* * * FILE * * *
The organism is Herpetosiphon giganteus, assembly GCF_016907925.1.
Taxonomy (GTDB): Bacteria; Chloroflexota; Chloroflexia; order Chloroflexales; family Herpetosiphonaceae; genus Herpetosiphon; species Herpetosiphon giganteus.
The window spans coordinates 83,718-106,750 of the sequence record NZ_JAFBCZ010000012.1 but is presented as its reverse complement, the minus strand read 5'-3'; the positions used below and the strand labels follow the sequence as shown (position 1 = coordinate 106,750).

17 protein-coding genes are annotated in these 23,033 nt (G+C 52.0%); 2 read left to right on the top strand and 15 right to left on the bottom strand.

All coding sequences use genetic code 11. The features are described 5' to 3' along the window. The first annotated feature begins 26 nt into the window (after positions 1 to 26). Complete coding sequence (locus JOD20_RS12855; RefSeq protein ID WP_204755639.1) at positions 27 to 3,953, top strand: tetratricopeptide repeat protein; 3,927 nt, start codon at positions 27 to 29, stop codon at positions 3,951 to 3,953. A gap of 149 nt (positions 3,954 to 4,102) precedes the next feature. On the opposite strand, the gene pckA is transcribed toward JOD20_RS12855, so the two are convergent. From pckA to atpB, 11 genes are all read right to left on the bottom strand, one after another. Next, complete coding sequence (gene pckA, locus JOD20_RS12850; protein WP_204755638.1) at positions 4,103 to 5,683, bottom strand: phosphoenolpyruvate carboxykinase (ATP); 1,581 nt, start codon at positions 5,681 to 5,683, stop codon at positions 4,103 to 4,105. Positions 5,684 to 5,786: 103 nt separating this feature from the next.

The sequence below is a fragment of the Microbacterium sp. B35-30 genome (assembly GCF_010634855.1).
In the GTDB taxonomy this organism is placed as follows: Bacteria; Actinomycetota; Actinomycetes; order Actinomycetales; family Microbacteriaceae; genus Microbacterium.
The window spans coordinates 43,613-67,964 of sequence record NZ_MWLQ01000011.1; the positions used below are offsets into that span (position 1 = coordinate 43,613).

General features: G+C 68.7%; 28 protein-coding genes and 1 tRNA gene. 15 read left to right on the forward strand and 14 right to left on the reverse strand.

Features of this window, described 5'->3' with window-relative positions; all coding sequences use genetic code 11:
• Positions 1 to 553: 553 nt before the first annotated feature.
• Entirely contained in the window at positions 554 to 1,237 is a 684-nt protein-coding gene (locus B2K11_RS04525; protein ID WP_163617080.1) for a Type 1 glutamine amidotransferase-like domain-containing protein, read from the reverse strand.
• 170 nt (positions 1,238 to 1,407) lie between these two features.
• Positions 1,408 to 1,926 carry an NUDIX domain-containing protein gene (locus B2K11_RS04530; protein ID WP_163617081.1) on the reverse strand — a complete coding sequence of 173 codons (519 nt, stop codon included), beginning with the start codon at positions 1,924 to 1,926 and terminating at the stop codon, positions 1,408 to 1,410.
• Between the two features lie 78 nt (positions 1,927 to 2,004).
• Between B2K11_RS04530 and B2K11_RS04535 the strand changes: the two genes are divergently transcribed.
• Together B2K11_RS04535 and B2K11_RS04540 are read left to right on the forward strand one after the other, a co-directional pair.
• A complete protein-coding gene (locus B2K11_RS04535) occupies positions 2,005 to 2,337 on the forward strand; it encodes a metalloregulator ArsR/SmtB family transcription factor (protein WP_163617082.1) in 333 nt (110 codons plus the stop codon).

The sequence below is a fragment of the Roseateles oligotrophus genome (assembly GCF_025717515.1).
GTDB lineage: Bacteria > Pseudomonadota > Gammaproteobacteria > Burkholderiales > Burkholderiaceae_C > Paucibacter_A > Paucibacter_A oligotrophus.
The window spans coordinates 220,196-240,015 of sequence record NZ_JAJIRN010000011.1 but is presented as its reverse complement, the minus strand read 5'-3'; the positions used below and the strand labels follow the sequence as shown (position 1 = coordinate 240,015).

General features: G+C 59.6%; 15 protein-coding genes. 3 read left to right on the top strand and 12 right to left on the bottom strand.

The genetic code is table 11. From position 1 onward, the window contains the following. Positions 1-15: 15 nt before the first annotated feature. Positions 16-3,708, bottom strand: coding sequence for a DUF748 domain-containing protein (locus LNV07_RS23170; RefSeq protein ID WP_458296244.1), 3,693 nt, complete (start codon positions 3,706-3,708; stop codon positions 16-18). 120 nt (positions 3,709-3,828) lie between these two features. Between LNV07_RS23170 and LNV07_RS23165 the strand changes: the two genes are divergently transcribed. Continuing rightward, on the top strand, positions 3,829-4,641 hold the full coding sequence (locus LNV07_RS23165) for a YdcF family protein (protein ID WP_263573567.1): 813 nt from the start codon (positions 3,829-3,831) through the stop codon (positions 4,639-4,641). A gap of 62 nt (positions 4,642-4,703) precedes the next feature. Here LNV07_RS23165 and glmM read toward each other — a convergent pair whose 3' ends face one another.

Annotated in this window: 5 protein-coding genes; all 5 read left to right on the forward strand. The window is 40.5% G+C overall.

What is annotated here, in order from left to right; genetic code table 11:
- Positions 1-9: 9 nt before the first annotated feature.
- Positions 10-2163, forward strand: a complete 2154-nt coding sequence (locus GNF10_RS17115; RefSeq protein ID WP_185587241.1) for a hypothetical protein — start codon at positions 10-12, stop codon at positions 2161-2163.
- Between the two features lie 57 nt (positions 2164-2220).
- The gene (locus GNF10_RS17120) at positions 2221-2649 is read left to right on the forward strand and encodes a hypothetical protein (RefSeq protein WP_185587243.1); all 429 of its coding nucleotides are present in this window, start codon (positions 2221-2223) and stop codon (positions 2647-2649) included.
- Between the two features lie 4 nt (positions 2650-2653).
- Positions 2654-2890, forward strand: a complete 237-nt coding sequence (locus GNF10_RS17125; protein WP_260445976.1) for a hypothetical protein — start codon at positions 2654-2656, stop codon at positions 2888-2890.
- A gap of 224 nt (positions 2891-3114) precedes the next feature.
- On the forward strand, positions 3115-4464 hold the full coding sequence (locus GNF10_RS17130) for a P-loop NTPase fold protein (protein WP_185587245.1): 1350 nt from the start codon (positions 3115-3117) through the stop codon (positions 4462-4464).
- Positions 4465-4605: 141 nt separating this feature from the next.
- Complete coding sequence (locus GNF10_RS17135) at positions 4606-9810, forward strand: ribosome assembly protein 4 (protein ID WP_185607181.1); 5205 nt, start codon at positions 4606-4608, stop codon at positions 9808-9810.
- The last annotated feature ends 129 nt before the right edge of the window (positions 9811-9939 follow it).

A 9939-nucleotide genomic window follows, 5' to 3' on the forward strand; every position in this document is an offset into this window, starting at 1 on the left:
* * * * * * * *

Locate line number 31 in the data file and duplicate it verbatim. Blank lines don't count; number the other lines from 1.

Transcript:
- Positions 2654-2890, forward strand: a complete 237-nt coding sequence (locus GNF10_RS17125; protein WP_260445976.1) for a hypothetical protein — start codon at positions 2654-2656, stop codon at positions 2888-2890.